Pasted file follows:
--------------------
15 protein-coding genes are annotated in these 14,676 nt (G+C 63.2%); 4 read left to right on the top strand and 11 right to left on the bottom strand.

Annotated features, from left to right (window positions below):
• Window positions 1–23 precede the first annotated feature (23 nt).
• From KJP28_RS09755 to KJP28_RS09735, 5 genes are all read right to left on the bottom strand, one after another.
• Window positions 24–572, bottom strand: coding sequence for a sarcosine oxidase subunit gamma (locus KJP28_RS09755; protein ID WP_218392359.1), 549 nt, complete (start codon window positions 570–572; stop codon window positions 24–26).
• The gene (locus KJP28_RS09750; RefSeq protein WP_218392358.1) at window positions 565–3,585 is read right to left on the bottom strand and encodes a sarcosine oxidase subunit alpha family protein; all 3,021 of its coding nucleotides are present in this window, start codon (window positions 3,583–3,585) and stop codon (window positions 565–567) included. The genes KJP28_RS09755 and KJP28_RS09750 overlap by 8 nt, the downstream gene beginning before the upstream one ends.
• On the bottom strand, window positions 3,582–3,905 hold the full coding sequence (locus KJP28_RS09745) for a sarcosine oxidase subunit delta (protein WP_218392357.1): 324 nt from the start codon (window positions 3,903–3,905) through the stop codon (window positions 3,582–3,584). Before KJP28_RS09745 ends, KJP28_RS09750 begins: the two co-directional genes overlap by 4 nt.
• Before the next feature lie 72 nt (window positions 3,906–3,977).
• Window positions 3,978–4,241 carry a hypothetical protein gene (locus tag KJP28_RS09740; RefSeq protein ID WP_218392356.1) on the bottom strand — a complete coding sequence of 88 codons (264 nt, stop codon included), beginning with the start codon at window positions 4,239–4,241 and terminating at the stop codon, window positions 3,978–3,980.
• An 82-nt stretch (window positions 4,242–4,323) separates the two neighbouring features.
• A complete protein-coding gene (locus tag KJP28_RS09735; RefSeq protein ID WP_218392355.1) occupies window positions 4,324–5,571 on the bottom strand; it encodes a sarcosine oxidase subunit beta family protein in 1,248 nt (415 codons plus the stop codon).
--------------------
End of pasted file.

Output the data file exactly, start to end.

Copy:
15 protein-coding genes are annotated in these 14,676 nt (G+C 63.2%); 4 read left to right on the top strand and 11 right to left on the bottom strand.

Annotated features, from left to right (window positions below):
• Window positions 1–23 precede the first annotated feature (23 nt).
• From KJP28_RS09755 to KJP28_RS09735, 5 genes are all read right to left on the bottom strand, one after another.
• Window positions 24–572, bottom strand: coding sequence for a sarcosine oxidase subunit gamma (locus KJP28_RS09755; protein ID WP_218392359.1), 549 nt, complete (start codon window positions 570–572; stop codon window positions 24–26).
• The gene (locus KJP28_RS09750; RefSeq protein WP_218392358.1) at window positions 565–3,585 is read right to left on the bottom strand and encodes a sarcosine oxidase subunit alpha family protein; all 3,021 of its coding nucleotides are present in this window, start codon (window positions 3,583–3,585) and stop codon (window positions 565–567) included. The genes KJP28_RS09755 and KJP28_RS09750 overlap by 8 nt, the downstream gene beginning before the upstream one ends.
• On the bottom strand, window positions 3,582–3,905 hold the full coding sequence (locus KJP28_RS09745) for a sarcosine oxidase subunit delta (protein WP_218392357.1): 324 nt from the start codon (window positions 3,903–3,905) through the stop codon (window positions 3,582–3,584). Before KJP28_RS09745 ends, KJP28_RS09750 begins: the two co-directional genes overlap by 4 nt.
• Before the next feature lie 72 nt (window positions 3,906–3,977).
• Window positions 3,978–4,241 carry a hypothetical protein gene (locus tag KJP28_RS09740; RefSeq protein ID WP_218392356.1) on the bottom strand — a complete coding sequence of 88 codons (264 nt, stop codon included), beginning with the start codon at window positions 4,239–4,241 and terminating at the stop codon, window positions 3,978–3,980.
• An 82-nt stretch (window positions 4,242–4,323) separates the two neighbouring features.
• A complete protein-coding gene (locus tag KJP28_RS09735; RefSeq protein ID WP_218392355.1) occupies window positions 4,324–5,571 on the bottom strand; it encodes a sarcosine oxidase subunit beta family protein in 1,248 nt (415 codons plus the stop codon).